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July 27, 2014

Team USA Was On Display At World Games Prep Trial

Phillip Dutton and Mighty Nice won the Alltech FEI World Equestrian Games Prep Trials at Great Meadow. Taylor Joyce photo.

 July 27—The Plains, Va.

The standings were shuffled on the final day of the Alltech FEI World Equestrian Games Prep Trials at Great Meadow, as the Land Rover Eventing Team put on a show for fans over chef d’equipe David O’Connor’s cross-country course in their final run before heading to France.

Time was a factor, but every rider had their own individual plan. Phillip Dutton and his alternate mount Mighty Nice topped the final standings, and he wasn’t playing around when he set out.

“He does get a little wound up, so I set out with the idea of not trying to fight with him too much and hopefully he would back off the jumps,” he said. “It was a good round for him. He’s a phenomenal horse and I’m excited for his future.”

Dutton added 1.2 time penalties to become the second fastest round of the day. Buck Davidson jumped up the leader board to second place with Ballynoecastle RM, picking up just .4 time penalties.

“Reggie sort of does what Reggie does,” said Davidson of his longtime partner. “We went to the World Games four years ago and sort of didn’t have the preparation that we always do for these things, so it made it a big deal for me to run him hard in the events getting ready. So I think he’s ready and we’ll see how we get on in France.”

Hannah Sue Burnett and Harbour Pilot put in a solid ride to round out the top three.

All of the riders were thrilled with how the weekend played out.

“This is by far the best one we’ve had,” said Kim Severson, who’s a veteran of multiple championships and a former U.S. selector. “The final outings are generally not as smooth as this one was, but I think David did a great job of giving us enough to jump without feeling like it was too much. I was very pleased. If I was still a selector, I’d be very pleased with today.”

Dutton agreed. “These have been difficult because when you set out, you’re not trying to win—you’re just trying to give your horse a good ride,” he said. “Sometimes on cross-country, being a little tentative is not ideal, so some of the times, these don’t go that well. But the jumps were big enough that you had to ride at them and I think everyone was really pleased with the footing. Fortunately we had rain last night. Everyone wants our horses really fit before we get to France, so it was a great chance to have a proper gallop.”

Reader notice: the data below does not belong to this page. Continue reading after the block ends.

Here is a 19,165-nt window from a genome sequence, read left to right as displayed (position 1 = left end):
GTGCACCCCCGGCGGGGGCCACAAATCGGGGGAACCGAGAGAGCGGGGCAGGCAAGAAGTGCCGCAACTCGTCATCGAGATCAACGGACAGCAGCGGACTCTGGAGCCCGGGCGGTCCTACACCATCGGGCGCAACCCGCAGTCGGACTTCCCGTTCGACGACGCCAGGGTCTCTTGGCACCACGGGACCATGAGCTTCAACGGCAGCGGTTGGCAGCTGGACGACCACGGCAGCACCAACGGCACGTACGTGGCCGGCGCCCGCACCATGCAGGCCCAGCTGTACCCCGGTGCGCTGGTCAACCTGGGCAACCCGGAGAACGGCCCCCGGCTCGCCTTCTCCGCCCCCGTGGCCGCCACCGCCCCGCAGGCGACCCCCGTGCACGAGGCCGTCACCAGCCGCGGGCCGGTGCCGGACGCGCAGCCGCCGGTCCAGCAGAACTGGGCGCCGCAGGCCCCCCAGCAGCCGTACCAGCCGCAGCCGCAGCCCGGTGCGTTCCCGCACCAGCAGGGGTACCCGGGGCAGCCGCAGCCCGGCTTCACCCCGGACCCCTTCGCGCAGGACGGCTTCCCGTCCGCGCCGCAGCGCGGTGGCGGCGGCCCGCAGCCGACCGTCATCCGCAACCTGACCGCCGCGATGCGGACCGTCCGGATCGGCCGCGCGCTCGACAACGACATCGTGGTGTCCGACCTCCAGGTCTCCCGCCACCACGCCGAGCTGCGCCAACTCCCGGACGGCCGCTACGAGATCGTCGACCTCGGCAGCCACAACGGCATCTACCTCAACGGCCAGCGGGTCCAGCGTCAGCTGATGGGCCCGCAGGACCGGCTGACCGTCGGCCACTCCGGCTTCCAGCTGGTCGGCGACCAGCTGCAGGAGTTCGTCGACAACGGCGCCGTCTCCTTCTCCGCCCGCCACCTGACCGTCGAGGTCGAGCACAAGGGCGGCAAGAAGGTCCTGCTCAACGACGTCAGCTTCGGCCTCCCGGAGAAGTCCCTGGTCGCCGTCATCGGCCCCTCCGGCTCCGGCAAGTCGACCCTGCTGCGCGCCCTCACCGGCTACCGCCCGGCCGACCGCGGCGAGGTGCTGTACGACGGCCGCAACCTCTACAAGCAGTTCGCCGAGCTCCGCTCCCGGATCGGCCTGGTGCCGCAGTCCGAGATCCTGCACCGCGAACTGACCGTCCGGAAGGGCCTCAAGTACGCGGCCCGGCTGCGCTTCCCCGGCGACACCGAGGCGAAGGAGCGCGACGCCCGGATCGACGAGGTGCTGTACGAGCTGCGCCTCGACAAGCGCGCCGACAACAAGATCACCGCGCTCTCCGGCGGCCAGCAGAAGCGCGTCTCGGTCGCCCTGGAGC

O’Connor was also pleased with how the weekend turned out. He designed a cross-country track to mimic questions that might be asked by World Games’ course designer Pierre Michelet.

“The cross-country had a great crowd today,” he said. “The questions were stuff that everybody is going to need to practice—do I have to do a half circle because we’re going to see something like that in Normandy? A lot of the exercises were set on three strides because [Pierre Michelet] uses three strides a lot, so they did three to an angle, three to a corner—that type of thing. I think the horses and riders we have here have the total ability to answer any question someone will put in front of them.”

O’Connor was also pleasantly surprised at the turnout.

“We wanted dressage in a place that had atmosphere,” he said. “The eight or nine hundred people that showed up when I was expecting 25 was pretty exciting. It produced an atmosphere that I thought was very beneficial for us because we don’t get to practice at that type of environment. Last night was just something—having 5,000 people there watching show jumping.”

O’Connor is optimistic about the team’s chance in Normandy and about the future of Great Meadow as a team training ground. The ability to irrigate the footing at any time, even in the hot and dry summer months, will serve team riders well in the future.

“That’s a huge, huge benefit for the riders to be able to feel that they’re preparing their horses,” he said. “The point is about them. We all get to watch it and enjoy it, but the point is about them feeling that they can do stuff and can go somewhere where they can put everything on the line and not leave anything on the table.”

For full results, click here.

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